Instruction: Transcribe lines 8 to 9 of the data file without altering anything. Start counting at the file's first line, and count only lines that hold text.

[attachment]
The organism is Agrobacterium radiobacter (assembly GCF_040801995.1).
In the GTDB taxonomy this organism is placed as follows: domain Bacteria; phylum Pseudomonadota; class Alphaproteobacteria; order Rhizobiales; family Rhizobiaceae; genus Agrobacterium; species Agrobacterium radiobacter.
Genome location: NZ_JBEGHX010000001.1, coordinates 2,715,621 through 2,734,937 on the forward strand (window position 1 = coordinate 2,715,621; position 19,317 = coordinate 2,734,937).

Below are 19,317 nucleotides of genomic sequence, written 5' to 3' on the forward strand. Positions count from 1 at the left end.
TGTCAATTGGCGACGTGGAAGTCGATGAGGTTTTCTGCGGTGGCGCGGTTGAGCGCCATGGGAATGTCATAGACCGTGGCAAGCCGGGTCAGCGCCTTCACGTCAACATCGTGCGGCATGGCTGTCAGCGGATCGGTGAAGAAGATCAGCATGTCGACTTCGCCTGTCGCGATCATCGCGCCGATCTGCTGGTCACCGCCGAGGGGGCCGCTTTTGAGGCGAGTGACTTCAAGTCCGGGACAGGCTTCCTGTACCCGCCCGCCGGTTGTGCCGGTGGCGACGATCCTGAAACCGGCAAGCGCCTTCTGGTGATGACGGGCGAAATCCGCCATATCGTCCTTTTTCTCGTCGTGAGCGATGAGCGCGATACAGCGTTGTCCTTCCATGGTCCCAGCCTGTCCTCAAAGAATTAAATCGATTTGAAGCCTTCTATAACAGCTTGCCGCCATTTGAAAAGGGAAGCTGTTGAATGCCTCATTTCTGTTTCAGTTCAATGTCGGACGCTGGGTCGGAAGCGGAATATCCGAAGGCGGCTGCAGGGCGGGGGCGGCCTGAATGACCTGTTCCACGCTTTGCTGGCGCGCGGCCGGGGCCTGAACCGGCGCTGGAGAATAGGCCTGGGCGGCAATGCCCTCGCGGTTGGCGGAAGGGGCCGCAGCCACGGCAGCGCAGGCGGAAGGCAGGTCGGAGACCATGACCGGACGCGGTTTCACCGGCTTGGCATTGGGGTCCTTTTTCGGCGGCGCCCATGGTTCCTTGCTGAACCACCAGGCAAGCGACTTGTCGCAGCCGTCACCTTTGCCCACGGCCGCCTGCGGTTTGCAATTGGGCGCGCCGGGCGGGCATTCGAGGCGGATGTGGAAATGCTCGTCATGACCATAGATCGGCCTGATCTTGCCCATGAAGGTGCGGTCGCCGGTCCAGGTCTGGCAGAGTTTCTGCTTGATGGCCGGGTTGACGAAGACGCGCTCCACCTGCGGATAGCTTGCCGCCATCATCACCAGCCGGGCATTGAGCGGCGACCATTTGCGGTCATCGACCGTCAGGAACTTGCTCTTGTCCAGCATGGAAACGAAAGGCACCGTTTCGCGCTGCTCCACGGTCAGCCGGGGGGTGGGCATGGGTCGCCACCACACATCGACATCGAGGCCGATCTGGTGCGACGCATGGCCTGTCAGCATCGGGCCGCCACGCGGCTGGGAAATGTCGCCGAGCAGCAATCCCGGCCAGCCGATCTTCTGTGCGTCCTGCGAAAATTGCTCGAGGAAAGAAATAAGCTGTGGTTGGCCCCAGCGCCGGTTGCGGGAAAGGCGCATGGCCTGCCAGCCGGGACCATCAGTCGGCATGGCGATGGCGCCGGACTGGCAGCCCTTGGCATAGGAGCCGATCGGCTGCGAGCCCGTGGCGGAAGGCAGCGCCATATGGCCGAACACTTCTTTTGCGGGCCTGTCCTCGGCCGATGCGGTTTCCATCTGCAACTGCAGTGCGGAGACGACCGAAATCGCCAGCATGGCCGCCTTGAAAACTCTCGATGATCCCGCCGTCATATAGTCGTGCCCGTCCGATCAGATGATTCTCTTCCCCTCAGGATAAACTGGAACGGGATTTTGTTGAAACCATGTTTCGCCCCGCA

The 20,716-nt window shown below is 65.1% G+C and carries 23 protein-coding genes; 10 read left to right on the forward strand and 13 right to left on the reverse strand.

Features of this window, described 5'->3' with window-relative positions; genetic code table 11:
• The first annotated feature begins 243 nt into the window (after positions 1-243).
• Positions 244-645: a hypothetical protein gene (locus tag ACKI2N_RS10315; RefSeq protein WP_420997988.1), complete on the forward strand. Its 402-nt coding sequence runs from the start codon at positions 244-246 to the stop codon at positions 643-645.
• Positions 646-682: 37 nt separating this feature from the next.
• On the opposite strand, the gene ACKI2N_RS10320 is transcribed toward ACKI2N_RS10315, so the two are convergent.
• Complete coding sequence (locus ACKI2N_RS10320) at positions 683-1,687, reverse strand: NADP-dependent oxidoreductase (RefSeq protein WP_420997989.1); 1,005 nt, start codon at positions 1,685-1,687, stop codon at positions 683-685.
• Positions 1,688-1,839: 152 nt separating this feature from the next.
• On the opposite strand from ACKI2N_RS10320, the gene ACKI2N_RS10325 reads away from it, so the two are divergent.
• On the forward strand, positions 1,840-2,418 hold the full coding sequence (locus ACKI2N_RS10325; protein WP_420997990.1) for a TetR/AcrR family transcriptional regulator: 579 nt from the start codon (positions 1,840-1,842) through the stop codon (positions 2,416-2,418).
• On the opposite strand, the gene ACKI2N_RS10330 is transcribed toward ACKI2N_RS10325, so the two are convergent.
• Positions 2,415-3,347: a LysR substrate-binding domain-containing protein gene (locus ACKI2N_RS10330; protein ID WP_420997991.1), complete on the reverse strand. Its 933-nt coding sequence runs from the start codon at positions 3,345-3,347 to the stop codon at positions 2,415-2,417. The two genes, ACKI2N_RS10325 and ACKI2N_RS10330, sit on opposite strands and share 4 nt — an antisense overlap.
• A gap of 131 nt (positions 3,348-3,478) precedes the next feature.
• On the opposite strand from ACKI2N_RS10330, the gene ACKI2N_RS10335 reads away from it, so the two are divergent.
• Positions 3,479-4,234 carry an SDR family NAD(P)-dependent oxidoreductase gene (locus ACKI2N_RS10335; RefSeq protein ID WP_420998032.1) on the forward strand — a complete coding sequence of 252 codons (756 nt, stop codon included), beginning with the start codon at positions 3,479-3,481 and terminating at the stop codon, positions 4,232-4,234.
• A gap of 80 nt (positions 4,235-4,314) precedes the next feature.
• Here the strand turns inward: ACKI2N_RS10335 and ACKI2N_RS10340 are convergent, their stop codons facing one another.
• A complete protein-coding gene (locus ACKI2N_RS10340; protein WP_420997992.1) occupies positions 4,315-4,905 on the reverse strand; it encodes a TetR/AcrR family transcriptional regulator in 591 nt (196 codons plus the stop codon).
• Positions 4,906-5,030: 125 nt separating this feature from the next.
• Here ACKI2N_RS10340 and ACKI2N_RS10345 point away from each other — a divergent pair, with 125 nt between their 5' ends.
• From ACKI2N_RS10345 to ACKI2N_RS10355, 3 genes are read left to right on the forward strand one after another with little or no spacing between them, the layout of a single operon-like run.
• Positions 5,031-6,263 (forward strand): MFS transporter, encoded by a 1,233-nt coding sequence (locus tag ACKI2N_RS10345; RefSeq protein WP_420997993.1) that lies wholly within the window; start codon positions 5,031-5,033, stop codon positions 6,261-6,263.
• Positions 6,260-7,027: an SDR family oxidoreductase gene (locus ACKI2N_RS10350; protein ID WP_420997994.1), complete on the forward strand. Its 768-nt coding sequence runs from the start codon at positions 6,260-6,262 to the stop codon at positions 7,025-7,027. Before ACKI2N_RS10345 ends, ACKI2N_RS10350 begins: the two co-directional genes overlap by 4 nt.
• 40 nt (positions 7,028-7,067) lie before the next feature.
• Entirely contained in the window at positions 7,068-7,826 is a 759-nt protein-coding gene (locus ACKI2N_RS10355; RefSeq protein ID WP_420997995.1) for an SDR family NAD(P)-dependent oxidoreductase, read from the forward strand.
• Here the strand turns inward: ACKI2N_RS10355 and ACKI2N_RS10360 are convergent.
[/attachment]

• The first annotated feature begins 243 nt into the window (after positions 1-243).
• Positions 244-645: a hypothetical protein gene (locus tag ACKI2N_RS10315; RefSeq protein WP_420997988.1), complete on the forward strand. Its 402-nt coding sequence runs from the start codon at positions 244-246 to the stop codon at positions 643-645.